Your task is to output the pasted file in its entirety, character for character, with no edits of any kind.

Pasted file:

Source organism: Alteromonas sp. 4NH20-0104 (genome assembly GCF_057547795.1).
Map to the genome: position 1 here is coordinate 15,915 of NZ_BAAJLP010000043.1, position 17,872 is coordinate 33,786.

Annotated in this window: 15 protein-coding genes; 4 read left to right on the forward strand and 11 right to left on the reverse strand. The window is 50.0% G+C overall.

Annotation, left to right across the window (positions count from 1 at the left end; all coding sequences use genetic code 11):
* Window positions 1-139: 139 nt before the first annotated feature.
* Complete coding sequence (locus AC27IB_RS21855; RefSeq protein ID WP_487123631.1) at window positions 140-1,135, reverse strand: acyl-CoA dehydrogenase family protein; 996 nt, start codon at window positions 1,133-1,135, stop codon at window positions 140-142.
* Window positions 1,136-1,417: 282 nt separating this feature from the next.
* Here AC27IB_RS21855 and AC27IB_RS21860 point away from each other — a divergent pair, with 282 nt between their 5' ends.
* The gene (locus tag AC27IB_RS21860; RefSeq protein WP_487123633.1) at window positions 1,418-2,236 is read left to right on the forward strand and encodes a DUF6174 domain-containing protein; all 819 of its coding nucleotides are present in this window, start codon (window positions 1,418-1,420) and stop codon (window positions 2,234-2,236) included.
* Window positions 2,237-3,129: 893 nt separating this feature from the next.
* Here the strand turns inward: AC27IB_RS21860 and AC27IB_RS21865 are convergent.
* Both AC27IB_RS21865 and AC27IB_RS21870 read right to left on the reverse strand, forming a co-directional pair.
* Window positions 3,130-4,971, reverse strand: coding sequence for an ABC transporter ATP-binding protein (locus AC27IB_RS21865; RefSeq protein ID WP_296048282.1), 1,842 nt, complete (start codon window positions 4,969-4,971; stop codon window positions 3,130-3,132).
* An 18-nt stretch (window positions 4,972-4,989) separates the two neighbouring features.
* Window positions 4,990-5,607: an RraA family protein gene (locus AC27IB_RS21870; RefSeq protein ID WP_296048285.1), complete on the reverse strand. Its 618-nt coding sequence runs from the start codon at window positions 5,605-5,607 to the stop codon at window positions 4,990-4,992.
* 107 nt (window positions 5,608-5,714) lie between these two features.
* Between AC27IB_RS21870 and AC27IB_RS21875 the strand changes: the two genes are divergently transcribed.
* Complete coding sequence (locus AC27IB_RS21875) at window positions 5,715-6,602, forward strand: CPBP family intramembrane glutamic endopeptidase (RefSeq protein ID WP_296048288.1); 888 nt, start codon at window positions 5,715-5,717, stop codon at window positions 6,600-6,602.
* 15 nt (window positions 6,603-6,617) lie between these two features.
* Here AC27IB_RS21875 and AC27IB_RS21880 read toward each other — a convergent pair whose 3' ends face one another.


Source organism: Alteromonas sp. 4NH20-0104 (genome assembly GCF_057547795.1).
Map to the genome: position 1 here is coordinate 15,915 of NZ_BAAJLP010000043.1, position 17,872 is coordinate 33,786.

Annotated in this window: 15 protein-coding genes; 4 read left to right on the forward strand and 11 right to left on the reverse strand. The window is 50.0% G+C overall.

Annotation, left to right across the window (positions count from 1 at the left end; all coding sequences use genetic code 11):
* Window positions 1-139: 139 nt before the first annotated feature.
* Complete coding sequence (locus AC27IB_RS21855; RefSeq protein ID WP_487123631.1) at window positions 140-1,135, reverse strand: acyl-CoA dehydrogenase family protein; 996 nt, start codon at window positions 1,133-1,135, stop codon at window positions 140-142.
* Window positions 1,136-1,417: 282 nt separating this feature from the next.
* Here AC27IB_RS21855 and AC27IB_RS21860 point away from each other — a divergent pair, with 282 nt between their 5' ends.
* The gene (locus tag AC27IB_RS21860; RefSeq protein WP_487123633.1) at window positions 1,418-2,236 is read left to right on the forward strand and encodes a DUF6174 domain-containing protein; all 819 of its coding nucleotides are present in this window, start codon (window positions 1,418-1,420) and stop codon (window positions 2,234-2,236) included.
* Window positions 2,237-3,129: 893 nt separating this feature from the next.
* Here the strand turns inward: AC27IB_RS21860 and AC27IB_RS21865 are convergent.
* Both AC27IB_RS21865 and AC27IB_RS21870 read right to left on the reverse strand, forming a co-directional pair.
* Window positions 3,130-4,971, reverse strand: coding sequence for an ABC transporter ATP-binding protein (locus AC27IB_RS21865; RefSeq protein ID WP_296048282.1), 1,842 nt, complete (start codon window positions 4,969-4,971; stop codon window positions 3,130-3,132).
* An 18-nt stretch (window positions 4,972-4,989) separates the two neighbouring features.
* Window positions 4,990-5,607: an RraA family protein gene (locus AC27IB_RS21870; RefSeq protein ID WP_296048285.1), complete on the reverse strand. Its 618-nt coding sequence runs from the start codon at window positions 5,605-5,607 to the stop codon at window positions 4,990-4,992.
* 107 nt (window positions 5,608-5,714) lie between these two features.
* Between AC27IB_RS21870 and AC27IB_RS21875 the strand changes: the two genes are divergently transcribed.
* Complete coding sequence (locus AC27IB_RS21875) at window positions 5,715-6,602, forward strand: CPBP family intramembrane glutamic endopeptidase (RefSeq protein ID WP_296048288.1); 888 nt, start codon at window positions 5,715-5,717, stop codon at window positions 6,600-6,602.
* 15 nt (window positions 6,603-6,617) lie between these two features.
* Here AC27IB_RS21875 and AC27IB_RS21880 read toward each other — a convergent pair whose 3' ends face one another.